An Impossible Rebrand: Targeting Meat-Heads with Plant-Based Products



Read Time

5 min


17 March, 2024

Impossible Foods is without doubt one of the leading names in the meatless meat (formerly known as vegetarian) sector.

They make Burger King’s Impossible Whopper, they’ve got breakfast locked down over at IHOP, and recently the company was valued at over $7 billion.

Between Impossible and Beyond Meat, they’ve got the meatless meat sector locked down. Move over Linda McCartney.

So then… the rebrand.

As typical within the plant based food sector, Impossible had previously focused their brand and marketing efforts on the science and the “doing good for the plant” type vibe that everyone has come to expect.

But there was always a great little nugget (pun intended) of an idea bubbling away behind the scenes at Impossible HQ.

Impossible Foods Rebrand - Product Packaging Design

The name itself plays into it. “It’s impossible that plant based food tastes that great. Impossible, this non-burger burger tastes just like a burger-burger…” and so on.

And that’s what their rebrand is all about.

They’ve brought in Jones Knowles Ritchie, because who wouldn’t do that if they were a food brand and had the budget to spend?

Their task? The Impossible… to reposition the brand and redesign their identity to appeal firmly to meat eaters.

They’ve taken everything and made it look as bloody and meaty as possible. It’s big, bold, and red, and it works.

Realising that the traditional narrative around plant-based products was predominantly geared towards vegetarians, we needed an approach that was capable of shaking up the animal agriculture industry and appealing to a wider demographic. By strategically positioning Impossible in the meat aisle, we’re aiming to entice meat enthusiasts to savour ‘more meat,’ while also integrating the brand into the cultural occasions cherished by meat aficionados everywhere. – Lisa Smith, ECD Global at JKR

Impossible Rebrand - Logo Gif

The new brand identity subtly modifies the existing Impossible wordmark. It’s a small but bold tweak. They’ve brought the serifs of the S shapes further towards the centre line, emphasising a bolder feeling with the wordmark.

They’ve also introduced one of the best named custom typefaces I’ve ever heard of.

“Sans Meat” is a new typeface designed by JKR that is inspired by the traditional hand-lettering and signage seen in the world of markets and traditional butcher shops. This visual inspiration runs through the entire identity design system.

But why is the name so clever?

“Sans” meaning without. “Sans” in typeform normally means “without serif.” Sans Meat is a sans-serif font, but “Without Meat” being well… without meat. It’s nerdy, but I’m here for it!

The new typeface usage is the one area of the brand that I think isn’t as refined as it could be. The supporting promotional posters are brilliantly designed, but when it’s just the type alone, it feels unfinished.

Impossible Foods Rebrand - Old and New Packaging Design

The new packaging looks about as meaty as it can be. It’s visual style imitates that of a real meat product. It’s slabby, heavy, and weighty looking.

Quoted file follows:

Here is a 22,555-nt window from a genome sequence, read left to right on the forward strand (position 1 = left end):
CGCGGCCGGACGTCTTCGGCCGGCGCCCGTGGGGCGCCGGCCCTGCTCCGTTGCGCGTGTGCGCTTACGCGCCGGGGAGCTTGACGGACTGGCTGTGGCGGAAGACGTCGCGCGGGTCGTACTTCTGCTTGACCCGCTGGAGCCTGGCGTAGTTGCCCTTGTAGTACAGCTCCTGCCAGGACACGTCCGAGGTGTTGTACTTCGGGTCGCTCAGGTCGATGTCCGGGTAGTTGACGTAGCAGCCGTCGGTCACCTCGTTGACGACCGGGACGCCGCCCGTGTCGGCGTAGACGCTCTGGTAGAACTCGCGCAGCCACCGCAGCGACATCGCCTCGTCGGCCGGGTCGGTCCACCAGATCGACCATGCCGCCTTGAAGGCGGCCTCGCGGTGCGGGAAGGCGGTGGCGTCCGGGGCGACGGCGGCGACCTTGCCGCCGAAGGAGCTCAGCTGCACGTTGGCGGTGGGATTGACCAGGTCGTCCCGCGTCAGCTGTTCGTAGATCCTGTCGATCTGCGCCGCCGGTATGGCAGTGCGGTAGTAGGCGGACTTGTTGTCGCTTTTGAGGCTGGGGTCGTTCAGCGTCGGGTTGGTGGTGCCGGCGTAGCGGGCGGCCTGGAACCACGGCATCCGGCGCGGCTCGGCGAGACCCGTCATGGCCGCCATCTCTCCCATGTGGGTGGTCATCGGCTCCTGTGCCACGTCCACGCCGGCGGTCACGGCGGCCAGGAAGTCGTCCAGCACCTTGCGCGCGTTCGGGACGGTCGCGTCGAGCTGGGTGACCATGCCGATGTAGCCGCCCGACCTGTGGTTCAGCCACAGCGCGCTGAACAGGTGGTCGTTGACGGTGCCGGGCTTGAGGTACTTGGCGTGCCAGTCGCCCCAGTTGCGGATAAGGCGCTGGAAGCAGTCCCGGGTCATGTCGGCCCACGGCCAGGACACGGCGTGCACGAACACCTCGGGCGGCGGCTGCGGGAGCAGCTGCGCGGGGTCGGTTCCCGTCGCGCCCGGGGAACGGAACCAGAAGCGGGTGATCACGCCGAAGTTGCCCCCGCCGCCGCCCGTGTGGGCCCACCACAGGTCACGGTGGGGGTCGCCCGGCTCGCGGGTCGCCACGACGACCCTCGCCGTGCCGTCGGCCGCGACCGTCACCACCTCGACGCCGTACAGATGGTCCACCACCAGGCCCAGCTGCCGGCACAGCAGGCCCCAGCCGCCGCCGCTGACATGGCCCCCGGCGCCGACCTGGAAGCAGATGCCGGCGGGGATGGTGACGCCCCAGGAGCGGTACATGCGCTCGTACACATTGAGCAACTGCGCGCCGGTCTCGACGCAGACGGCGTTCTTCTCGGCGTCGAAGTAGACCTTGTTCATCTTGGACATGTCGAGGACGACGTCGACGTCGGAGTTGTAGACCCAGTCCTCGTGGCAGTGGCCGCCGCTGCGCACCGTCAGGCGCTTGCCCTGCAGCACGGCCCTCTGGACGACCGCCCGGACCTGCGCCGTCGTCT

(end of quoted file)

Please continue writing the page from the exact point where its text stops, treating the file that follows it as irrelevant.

Gone are the “startup greens” and overt references to animal welfare. In comes more nutritional information in a bid to keep the “good for the planet” style lecturing to a minimum, something that the plant based community are often roasted for.

Impossible Foods Rebrand - Colour Palette

The new red palette takes it’s hues directly from the stages of cooking meat; rare, medium, well-done, and charred, ranging from bright red to a deep claret.

You can expect to see the new Impossible packaging, beef and otherwise, in the “rare” red, a nod back to their original product, the plant-based burger that bleeds.

Confession time. I’m a meat eater. My wife isn’t. Either way, I can say with 100% confidence, I don’t want to be thinking about my food bleeding while I’m eating it. Sick emoji.

The new red colours will be supported by secondary and tertiary colours across their other brand touchpoints, including ‘chicken red’, ‘planet blue’, and ‘plant green’. You can see these over on the Impossible website when browsing through their product range.

Impossible Foods Rebrand - Poster Design

Again, the brand leans on imitating the meat eating world with it’s photography style, taking their visual cues from the mouth-watering food style photography found in burger joints the world over.

Impossible Foods Rebrand - Social Media Design

The whole thing comes together beautifully and the end result is a brand identity design system that is sure to resonate with Impossible’s target audience.

Smith adds:

It’s not just about adopting a new lifestyle or trying something in a different category – it’s about transforming how we eat. By reshaping perceptions of the brand, we’re showing meat eaters that eating Impossible is not a sacrifice, but rather a delicious reward.

JKR have made the impossible possible, and yet again delivered another visual feast.

Hey I'm Tony, Founder and Director of Canny Creative. I eat, sleep and bleed Canny to be honest. I'm an absolute workaholic (and yes, I know that's not a good thing!).

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